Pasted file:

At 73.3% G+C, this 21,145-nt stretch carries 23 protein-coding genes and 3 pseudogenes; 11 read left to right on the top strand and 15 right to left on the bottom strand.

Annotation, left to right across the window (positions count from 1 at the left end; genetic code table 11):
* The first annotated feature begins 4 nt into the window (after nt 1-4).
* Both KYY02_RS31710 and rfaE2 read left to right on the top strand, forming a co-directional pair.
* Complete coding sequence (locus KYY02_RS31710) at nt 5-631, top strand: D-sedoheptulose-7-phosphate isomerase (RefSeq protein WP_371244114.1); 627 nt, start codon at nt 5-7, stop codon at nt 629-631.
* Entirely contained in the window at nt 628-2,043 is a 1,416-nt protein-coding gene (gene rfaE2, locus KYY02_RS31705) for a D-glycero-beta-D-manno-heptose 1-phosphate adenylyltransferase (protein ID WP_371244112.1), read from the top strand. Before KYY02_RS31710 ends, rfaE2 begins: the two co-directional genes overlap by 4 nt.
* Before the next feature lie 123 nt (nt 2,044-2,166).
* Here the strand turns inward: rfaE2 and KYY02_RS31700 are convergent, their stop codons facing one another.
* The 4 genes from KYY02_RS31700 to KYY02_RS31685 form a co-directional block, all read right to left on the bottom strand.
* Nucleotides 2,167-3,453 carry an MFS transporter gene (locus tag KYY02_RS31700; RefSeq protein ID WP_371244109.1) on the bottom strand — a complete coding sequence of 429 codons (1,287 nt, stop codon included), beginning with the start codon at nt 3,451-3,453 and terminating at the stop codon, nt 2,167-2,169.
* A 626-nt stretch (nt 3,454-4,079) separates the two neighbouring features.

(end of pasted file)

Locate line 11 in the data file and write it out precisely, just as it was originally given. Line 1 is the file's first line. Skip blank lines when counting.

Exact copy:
* A 626-nt stretch (nt 3,454-4,079) separates the two neighbouring features.